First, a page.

US4858821A (en) * 1988-11-14 1989-08-22 Baxter International Inc. Package and lid with controlled tearing means
US4955530A (en) * 1990-03-28 1990-09-11 Westvaco Corporation Easy opening lid for ovenable carton
US5040677A (en) * 1990-06-04 1991-08-20 Biosurface Technology, Inc. Container for storage and distribution of a skin wound dressing
US5590778A (en) * 1995-06-06 1997-01-07 Baxter International Inc. Double-sterile package for medical apparatus and method of making
EP0881162B1 (en) * 1997-04-22 1999-02-24 Omni-Pac Ekco GmbH Verpackungsmittel Method for closing a tray composed of natural fibres and/or starch with a sealable foil, tray closed in such a way and package unit formed therewith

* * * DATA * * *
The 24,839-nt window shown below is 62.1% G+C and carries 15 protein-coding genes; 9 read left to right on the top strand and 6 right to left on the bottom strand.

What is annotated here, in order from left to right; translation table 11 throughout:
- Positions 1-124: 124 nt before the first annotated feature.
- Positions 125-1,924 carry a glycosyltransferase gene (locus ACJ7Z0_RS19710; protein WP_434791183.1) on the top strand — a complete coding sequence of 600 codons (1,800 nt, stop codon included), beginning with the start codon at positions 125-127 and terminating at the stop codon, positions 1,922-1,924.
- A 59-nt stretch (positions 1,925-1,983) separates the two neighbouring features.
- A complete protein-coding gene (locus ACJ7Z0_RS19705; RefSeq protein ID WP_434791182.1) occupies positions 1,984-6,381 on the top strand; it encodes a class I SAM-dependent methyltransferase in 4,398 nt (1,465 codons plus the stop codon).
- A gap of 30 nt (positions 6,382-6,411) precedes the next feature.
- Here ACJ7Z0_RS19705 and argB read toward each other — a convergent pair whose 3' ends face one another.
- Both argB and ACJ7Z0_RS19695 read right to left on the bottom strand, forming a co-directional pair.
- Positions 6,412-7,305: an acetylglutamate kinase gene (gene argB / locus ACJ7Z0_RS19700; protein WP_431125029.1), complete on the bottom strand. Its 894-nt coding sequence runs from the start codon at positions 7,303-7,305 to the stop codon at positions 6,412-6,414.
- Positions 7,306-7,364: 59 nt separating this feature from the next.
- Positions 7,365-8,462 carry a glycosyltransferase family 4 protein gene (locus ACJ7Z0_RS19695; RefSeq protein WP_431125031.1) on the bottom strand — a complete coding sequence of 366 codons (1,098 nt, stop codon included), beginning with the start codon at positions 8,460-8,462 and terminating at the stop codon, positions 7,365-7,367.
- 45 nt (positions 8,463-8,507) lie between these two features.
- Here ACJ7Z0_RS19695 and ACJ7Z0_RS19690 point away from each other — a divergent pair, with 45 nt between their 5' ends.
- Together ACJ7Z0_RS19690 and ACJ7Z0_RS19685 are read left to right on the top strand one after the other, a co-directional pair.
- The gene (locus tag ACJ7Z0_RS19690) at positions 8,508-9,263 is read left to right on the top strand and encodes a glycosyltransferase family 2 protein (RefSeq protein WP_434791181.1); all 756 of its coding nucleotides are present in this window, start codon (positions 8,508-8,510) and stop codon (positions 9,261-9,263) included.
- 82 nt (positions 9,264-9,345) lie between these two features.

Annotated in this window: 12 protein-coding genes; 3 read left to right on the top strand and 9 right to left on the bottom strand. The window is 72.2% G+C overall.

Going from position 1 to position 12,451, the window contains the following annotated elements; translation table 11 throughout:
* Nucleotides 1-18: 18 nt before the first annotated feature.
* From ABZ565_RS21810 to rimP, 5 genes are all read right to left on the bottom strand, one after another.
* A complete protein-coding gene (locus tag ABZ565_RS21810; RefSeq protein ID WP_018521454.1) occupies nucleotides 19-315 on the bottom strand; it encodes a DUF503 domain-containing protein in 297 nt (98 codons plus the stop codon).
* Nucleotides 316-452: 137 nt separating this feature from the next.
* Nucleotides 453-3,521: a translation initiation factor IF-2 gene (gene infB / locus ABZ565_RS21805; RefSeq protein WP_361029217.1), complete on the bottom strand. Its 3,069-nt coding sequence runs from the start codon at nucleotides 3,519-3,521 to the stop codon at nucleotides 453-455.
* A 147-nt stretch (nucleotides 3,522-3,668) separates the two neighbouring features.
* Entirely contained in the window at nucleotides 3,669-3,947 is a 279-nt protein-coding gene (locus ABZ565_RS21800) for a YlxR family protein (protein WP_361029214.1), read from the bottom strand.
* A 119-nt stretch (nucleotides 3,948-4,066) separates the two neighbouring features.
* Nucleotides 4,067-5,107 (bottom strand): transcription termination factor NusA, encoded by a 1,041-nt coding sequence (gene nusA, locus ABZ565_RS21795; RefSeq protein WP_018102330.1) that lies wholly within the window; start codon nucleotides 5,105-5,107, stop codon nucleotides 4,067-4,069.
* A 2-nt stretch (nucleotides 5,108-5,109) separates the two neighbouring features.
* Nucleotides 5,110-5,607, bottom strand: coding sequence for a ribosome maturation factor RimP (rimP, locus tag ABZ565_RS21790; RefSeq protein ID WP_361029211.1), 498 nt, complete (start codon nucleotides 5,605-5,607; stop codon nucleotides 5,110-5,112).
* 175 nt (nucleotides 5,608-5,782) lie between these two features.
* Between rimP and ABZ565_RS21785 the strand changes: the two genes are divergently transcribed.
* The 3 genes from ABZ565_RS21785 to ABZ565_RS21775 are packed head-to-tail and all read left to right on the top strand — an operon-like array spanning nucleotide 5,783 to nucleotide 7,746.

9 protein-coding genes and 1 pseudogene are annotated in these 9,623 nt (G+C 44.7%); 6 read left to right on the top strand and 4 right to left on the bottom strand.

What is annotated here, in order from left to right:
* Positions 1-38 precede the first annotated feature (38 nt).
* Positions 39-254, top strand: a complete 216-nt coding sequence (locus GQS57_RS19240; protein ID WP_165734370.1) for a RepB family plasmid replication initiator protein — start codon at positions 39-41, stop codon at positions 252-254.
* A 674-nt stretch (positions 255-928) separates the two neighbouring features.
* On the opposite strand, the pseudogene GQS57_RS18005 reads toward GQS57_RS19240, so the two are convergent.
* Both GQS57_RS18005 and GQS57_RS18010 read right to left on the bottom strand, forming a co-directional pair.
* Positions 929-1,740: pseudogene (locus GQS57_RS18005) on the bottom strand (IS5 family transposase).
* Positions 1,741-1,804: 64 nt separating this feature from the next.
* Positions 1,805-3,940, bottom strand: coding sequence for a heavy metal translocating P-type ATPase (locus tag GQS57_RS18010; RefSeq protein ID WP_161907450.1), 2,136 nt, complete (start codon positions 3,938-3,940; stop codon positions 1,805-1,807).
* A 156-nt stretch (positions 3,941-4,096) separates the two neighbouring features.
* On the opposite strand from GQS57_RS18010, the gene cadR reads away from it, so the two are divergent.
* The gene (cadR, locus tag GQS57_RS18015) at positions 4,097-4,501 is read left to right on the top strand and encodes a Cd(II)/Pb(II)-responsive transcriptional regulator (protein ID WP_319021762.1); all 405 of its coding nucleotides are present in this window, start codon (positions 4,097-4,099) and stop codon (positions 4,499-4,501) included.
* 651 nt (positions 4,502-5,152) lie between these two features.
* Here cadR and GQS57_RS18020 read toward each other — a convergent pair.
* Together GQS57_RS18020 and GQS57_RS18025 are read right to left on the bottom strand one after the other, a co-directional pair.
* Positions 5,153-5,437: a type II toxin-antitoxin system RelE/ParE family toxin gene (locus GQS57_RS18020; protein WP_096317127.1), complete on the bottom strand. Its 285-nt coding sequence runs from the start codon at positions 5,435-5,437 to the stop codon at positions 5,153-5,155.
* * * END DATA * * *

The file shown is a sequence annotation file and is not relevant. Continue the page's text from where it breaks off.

US5868307A (en) * 1997-08-11 1999-02-09 Westvaco Corporation Carton opening feature
US6149006A (en) * 1997-08-19 2000-11-21 General Mills, Inc. Refrigerated food product container
US6273610B1 (en) * 1999-05-24 2001-08-14 Uni-Charm Corporation Package formed of soft sheet
US6847011B2 (en) 2002-05-01 2005-01-25 Prince Lionheart, Inc. Baby wipes warmer for maintaining moisture and coloration of baby wipes contained therein
US6639185B1 (en) 2002-05-01 2003-10-28 Prince Lionheart, Inc. Baby wipes warmer for maintaining moisture and coloration of baby wipes contained therein
US20040084438A1 (en) * 2002-05-01 2004-05-06 Mcconnell Thomas E. Baby wipes warmer for maintaining moisture and coloration of baby wipes contained therein
USRE40408E1 (en) * 2002-05-01 2008-07-01 Prince Lionheart, Inc. Baby wipes warmer for maintaining moisture and coloration of baby wipes contained therein
FR2841772A1 (en) * 2002-07-05 2004-01-09 Alexandre Fata Package for single use sterile medical substances has capsules heat sealed to driable sheet
US6903307B1 (en) 2004-10-04 2005-06-07 Prince Lionheart, Inc. Hygienic wipes steamer